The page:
Days of Heated Argument with the Unforgettable Stuart Smith～A Cross-Cultural Encounter with Familiar 19th-Century Industrial Heritage～
World Heritage Consultant
Barry Gamble is an international World Heritage consultant with a special interest in industrial sites. He has been involved as an independent advisor in World Heritage for 25 years, the past 15 years of which has seen an increasing direct involvement with the preparation of five World Heritage nominations in Europe and Japan. He has also worked in Mexico, the Caribbean, South Africa, Australia and New Zealand, and advice is currently being provided on three further nominations. He is a member of both ICOMOS and TICCIH.
――Mr. Barry Gamble, in your role as a World Heritage consultant, you devoted considerable effort to achieving the inscription of the Sites of Japan’s Meiji Industrial Revolution onto UNESCO World Heritage list. Could you start by telling us a little about your background?
Mr. Gamble: My background is in geology and geography, and after working in industries in these fields, I began working in World Heritage interpretation in 1995 through my position as a lecturer at the University of Plymouth in the UK. In 2003, I got involved in activities aiming to get Britain’s Cornwall and West Devon Mining Landscape inscribed onto the UNESCO World Heritage list, which we accomplished in 2006.
After that, I began working in World Heritage around the world in places like Australia, Mexico, South Africa, and New Zealand, and got involved with the Sites of Japan’s Meiji Industrial Revolution in 2006. I’ve been making use of my geology and geography expertise now for roughly twenty-five years, and continue to work primarily as an advisor for achieving World Heritage registration.
――What sorts of things are your areas of specialty as a World Heritage consultant? And haven’t you ever worked in-house for UNESCO or ICOMOS?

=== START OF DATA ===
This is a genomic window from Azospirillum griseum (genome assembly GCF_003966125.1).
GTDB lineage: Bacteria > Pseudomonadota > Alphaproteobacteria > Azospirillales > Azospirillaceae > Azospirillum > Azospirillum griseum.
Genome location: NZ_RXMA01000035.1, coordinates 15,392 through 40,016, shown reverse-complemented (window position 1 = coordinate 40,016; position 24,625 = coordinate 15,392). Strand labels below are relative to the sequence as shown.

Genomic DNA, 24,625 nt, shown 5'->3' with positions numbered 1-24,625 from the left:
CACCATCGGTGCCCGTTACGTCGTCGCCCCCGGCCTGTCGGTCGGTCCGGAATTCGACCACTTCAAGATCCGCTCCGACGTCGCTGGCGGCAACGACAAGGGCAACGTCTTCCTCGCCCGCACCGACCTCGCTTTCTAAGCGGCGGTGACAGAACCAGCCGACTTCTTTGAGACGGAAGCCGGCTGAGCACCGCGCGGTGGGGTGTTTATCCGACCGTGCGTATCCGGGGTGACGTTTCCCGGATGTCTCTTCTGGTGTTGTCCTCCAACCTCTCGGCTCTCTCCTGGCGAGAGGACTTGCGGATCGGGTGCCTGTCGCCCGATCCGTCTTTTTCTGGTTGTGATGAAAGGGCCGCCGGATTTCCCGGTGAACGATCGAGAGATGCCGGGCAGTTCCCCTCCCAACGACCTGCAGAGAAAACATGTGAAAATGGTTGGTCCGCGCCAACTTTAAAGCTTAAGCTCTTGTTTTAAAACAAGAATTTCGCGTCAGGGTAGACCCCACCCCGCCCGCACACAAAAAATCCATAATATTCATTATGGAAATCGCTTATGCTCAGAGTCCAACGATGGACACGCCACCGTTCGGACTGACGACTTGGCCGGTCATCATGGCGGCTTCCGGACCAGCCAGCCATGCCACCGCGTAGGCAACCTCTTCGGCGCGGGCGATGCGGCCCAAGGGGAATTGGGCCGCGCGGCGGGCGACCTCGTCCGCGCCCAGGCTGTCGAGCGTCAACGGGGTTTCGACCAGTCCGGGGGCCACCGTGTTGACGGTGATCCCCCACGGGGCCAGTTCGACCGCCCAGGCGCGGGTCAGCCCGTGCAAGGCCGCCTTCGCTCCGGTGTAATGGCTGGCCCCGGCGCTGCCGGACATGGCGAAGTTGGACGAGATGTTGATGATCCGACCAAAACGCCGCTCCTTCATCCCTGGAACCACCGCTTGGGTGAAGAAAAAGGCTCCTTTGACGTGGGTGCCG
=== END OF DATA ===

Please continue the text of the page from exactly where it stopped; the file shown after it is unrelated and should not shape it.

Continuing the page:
Mr. Gamble: In terms of a field of expertise, I specialize exactly in industrial heritage. That said, when it comes to World Heritage registration my consulting activities focus on the process of how to go about accomplishing registration. I’m a member of ICOMOS, but haven’t ever worked as an employee of either UNESCO or ICOMOS. I just consult directly with governments, local municipalities, and other administrative bodies in various countries that have World Heritage sites as an independent freelance consultant.
――Had you had any prior involvement with Koko Kato, the managing director of the Sites of Japan’s Meiji Industrial Revolution Project, before you became involved with the project in 2006?
Mr. Gamble: No, I hadn’t. I became involved in the project through the late Stuart Smith, who was instrumental in getting these sites inscribed onto the UNESCO World Heritage list. That was the first time I met Koko. Stuart and I had been working together on survey research for the Cornwall and West Devon Mining Landscape since the early ‘90s, and I think it was in 1999 that we launched a project together to try to get the area inscribed onto the UNESCO World Heritage list. Then, in 2005, with Stuart’s help, I drafted a letter of recommendation for Cornwall’s heritage landscapes and submitted it to UNESCO, and we finally got the area successfully inscribed onto the UNESCO World Heritage list in June 2006.
――That would mean that after your major success with the Cornwall and West Devon Mining Landscape, you barely rested at all before starting to work on the Sites of Japan’s Meiji Industrial Revolution. Is that right?
Mr. Gamble: That’s right. I first came to Japan in November 2006, only five months later. And there was a reason for that. Namely, the Cornwall and West Devon Mining Landscape was inscribed onto the World Heritage list using a serial nomination approach. Based on our experience, Stuart and I, in discussing the matter from various angles, had drawn the conclusion that Japan’s industrial revolutionary heritage, being a large-scale undertaking with components distribute over a wide area, just like Cornwall, was therefore eminently suited to a serial nomination approach like the one we had pursued in Cornwall.